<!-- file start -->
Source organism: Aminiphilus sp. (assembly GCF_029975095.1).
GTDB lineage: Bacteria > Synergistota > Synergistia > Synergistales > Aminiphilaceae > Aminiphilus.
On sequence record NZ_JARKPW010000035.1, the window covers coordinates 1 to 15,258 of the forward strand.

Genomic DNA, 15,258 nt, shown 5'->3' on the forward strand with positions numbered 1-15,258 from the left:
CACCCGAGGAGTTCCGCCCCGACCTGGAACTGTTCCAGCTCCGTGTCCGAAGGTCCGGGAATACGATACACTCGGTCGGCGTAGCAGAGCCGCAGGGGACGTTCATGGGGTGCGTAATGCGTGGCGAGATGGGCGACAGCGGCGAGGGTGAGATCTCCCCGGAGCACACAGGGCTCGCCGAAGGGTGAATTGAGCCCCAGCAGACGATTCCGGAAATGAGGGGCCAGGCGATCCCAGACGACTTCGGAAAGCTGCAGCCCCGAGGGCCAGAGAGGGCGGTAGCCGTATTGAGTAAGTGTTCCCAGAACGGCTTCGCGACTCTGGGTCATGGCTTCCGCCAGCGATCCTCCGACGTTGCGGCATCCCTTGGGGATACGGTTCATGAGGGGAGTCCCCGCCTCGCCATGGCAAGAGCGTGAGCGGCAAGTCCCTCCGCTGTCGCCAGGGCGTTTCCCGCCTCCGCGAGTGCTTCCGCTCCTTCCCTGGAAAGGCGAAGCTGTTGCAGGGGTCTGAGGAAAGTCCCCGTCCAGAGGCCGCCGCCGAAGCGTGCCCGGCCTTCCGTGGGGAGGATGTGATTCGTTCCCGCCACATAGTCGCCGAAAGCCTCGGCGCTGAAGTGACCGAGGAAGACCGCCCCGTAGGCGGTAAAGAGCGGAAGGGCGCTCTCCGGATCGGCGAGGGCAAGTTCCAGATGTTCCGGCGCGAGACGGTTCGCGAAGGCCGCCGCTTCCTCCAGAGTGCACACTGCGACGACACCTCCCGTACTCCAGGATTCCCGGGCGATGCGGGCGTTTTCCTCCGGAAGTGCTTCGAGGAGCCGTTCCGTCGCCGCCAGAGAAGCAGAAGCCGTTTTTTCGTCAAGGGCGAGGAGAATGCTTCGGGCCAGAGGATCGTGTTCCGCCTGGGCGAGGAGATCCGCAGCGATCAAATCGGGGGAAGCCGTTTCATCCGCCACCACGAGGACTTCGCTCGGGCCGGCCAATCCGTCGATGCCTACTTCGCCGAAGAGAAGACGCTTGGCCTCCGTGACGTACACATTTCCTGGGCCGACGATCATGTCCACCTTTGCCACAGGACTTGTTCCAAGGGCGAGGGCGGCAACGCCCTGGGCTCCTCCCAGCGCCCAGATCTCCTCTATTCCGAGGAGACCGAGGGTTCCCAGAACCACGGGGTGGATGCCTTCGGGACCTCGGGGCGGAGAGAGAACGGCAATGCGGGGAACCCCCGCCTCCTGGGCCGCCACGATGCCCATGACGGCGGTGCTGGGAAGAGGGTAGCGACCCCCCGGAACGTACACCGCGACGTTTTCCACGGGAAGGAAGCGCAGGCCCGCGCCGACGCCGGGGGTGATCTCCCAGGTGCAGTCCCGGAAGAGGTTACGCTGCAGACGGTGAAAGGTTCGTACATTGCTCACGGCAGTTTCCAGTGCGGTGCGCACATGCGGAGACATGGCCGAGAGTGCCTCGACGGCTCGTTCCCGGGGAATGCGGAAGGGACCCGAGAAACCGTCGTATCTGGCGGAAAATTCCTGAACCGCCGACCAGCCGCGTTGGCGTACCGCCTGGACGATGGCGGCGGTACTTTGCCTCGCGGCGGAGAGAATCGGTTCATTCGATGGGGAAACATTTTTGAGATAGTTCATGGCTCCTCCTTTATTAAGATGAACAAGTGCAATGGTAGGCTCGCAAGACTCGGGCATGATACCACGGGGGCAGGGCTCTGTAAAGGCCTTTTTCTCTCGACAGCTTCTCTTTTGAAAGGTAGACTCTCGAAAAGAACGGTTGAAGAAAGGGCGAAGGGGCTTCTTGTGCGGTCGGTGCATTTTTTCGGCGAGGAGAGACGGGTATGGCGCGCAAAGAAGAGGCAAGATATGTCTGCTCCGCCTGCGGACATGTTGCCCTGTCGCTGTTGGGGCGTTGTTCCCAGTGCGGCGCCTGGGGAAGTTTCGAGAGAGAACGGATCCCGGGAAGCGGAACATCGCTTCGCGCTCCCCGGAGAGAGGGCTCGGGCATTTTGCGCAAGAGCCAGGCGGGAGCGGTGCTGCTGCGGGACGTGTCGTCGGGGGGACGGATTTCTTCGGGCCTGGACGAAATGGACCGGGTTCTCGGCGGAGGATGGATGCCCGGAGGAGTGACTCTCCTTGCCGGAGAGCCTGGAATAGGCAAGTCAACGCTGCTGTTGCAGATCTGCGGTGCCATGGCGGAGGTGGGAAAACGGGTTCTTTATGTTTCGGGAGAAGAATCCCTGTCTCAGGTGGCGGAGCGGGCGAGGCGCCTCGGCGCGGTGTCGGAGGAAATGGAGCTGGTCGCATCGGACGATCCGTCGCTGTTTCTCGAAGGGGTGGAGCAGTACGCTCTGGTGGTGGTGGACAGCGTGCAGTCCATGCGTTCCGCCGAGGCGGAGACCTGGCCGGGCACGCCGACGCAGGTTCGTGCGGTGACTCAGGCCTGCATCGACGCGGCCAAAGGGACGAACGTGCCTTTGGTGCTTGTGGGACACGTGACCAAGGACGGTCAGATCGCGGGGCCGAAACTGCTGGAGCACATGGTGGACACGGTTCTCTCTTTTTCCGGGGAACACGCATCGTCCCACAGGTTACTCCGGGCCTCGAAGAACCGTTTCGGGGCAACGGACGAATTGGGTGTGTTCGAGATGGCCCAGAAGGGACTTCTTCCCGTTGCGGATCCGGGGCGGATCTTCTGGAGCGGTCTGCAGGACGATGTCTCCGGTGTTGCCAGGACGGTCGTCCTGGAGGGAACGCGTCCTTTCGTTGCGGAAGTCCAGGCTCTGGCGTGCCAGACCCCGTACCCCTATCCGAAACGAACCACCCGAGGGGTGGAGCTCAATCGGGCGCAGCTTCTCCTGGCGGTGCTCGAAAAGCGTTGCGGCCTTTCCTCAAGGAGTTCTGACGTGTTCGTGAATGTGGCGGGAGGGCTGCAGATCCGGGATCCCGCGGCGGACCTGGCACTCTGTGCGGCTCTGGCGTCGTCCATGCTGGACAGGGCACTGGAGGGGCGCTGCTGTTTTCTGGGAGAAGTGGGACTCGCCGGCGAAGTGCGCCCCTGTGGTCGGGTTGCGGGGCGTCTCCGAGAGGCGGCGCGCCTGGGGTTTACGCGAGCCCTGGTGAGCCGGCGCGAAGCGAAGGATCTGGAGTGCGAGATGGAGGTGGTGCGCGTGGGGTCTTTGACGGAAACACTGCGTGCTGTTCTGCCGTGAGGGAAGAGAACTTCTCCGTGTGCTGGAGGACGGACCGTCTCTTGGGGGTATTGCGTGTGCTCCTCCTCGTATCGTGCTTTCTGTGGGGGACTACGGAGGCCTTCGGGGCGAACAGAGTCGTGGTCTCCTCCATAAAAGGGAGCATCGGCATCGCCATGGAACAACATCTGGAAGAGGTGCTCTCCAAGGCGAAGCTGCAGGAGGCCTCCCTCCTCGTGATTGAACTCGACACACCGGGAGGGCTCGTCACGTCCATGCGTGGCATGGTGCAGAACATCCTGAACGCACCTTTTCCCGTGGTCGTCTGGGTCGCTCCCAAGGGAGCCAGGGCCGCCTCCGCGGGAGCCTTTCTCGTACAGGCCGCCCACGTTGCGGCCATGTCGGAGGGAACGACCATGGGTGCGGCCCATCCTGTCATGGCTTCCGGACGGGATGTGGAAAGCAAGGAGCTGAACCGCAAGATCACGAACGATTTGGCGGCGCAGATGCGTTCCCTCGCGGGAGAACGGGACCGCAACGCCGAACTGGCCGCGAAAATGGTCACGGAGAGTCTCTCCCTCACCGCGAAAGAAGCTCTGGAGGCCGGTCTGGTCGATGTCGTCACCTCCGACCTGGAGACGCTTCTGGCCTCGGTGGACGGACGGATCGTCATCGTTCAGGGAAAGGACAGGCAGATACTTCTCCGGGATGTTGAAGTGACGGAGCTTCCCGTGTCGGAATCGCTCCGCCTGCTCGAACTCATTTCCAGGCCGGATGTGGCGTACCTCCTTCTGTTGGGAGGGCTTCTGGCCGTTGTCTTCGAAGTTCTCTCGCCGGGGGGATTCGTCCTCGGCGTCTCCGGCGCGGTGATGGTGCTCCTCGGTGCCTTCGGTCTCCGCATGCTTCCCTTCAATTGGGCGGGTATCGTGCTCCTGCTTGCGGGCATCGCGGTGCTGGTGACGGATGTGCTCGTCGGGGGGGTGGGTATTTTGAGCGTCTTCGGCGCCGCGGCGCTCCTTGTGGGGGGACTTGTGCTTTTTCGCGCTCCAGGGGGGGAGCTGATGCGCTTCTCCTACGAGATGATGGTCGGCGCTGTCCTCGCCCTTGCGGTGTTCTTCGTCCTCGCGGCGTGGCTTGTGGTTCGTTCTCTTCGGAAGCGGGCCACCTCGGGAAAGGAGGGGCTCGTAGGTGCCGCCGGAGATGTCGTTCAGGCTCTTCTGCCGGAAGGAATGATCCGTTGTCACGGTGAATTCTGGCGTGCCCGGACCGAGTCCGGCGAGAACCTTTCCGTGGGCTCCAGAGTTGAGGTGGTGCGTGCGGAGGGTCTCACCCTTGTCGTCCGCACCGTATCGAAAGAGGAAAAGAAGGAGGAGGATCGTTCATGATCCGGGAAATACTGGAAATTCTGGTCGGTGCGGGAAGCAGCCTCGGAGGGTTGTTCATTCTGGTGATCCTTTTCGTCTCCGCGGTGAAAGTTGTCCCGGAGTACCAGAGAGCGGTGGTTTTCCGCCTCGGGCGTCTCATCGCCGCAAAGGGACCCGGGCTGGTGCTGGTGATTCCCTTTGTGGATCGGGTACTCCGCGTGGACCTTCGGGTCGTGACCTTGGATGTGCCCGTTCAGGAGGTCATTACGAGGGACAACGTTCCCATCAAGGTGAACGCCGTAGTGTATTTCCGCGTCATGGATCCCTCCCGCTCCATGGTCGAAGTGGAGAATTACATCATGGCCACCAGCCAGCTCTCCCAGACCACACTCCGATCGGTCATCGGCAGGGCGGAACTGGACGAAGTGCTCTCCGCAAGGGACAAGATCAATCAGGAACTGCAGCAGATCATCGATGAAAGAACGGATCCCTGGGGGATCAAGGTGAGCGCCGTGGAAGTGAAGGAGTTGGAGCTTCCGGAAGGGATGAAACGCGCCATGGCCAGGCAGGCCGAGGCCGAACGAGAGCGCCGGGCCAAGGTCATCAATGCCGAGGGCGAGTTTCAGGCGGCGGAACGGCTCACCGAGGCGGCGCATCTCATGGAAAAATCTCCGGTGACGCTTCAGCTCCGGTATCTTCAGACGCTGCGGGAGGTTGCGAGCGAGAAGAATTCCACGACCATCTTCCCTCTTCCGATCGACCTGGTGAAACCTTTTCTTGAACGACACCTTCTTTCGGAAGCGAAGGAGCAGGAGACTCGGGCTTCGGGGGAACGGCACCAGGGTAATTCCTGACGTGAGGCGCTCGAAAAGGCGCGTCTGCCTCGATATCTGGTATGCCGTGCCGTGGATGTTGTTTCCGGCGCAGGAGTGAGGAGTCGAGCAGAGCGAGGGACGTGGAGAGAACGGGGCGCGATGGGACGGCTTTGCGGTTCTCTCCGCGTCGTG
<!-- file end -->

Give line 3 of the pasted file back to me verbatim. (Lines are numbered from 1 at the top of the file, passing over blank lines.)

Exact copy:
On sequence record NZ_JARKPW010000035.1, the window covers coordinates 1 to 15,258 of the forward strand.